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GambleAware urges more “compelling” health warnings for gambling

| By Robert Fletcher
UK-facing GambleAware has called for improved health warnings over the risks associated with gambling after a new report flagged concerns about the impact of current messaging.
GambleAware gambling

Commissioned by GambleAware, the research considers the impact of the ‘Take Time To Think” (TTTT) campaign. Many UK operators currently use the slogan to encourage responsible gambling.

However, looking at the responses of over 7,000 people, there are doubts over the effectiveness of the slogan. Stand-out concerns include TTTT failing to raise awareness of gambling harm risk or signpost where people can access support.

As such, researchers recommend replacing current industry marketing messages with three new health warnings. Based on feedback, these will be clearer, more impactful and more memorable to the public and people who gamble.

What responsible gambling messaging can we expect?

To support messaging moving forward, the report put forward several suggestions over a new strapline. These include “Gambling can be addictive”, with 46% of respondents saying this would have greater impact than TTTT. That said, 35% backed the current messaging.

Another proposed option was for the tagline “Gambling comes at a cost”, drawing 22% of support compared to 12% for TTTT. “Gambling can grip anyone” also performed well across metrics according to researchers.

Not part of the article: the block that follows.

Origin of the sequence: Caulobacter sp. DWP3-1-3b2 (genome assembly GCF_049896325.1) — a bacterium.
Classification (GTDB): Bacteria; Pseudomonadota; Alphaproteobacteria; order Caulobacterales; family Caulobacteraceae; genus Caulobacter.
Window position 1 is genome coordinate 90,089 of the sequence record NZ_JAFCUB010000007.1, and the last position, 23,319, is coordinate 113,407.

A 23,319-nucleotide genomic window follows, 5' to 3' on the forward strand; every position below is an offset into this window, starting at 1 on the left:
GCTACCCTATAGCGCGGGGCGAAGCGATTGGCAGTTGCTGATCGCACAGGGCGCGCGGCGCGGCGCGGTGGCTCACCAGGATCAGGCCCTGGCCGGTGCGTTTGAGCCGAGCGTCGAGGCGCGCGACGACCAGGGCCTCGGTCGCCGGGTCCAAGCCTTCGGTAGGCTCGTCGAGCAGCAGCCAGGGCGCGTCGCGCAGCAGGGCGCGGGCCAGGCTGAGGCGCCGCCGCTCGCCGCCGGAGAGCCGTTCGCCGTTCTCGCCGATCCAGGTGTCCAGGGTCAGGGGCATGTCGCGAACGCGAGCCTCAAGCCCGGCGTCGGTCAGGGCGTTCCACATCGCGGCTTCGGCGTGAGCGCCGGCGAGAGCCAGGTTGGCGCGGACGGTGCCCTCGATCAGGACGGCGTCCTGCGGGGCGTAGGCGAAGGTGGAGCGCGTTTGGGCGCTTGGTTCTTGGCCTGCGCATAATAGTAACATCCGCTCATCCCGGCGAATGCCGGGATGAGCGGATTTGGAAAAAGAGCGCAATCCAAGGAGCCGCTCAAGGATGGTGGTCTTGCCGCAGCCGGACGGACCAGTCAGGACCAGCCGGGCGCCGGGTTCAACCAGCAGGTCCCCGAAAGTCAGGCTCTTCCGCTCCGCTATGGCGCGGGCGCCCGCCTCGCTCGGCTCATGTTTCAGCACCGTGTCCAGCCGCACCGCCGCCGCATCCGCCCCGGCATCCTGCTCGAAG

As for other key findings, the report says including a clear and separate GambleAware health warning at the end of a 30-second gambling advert is more than twice as effective as TTTT at showing people where to get support. Some 72% of respondents agreed, compared to 30% that did not.

GambleAware says this analysis will form the basis of new guidelines to provide operators with steering and recommendations on how to promote safer gambling and prevent harm. The report adds that this will likely be supported by further research into the issue.

Responding to the findings, chief communications officer at GambleAware Alexia Clifford is concerned over the research. In particular she highlighted how some operators are misusing the logo and failing to properly support customers.

“Gambling harms are a serious public health issue,” Clifford said. “It is vital that people are aware of the risks associated. Today’s landmark study underscores the need to replace the industry-led slogan Take Time To Think with more compelling health warnings.

“We’re also concerned about operators’ misuse of the GambleAware logo and the lack of clear signposting to support channels. We urge industry to take heed of the growing body of evidence highlighting the need for better safeguards and restrictions.”  

GambleAware funded the research, but the report research was carried out independently. Dr Raffaello Rossi, a lecturer in marketing at Bristol University, co-authored the study.

“In the absence of strict gambling marketing restrictions, it is absolutely vital that we see warnings on gambling advertising that highlight the addictive nature of gambling, paired with clear, unambiguous signposting for people to access support if needed,” Rossi said.

“We need to see better regulation of gambling operators who are widely bombarding us with their ads.”

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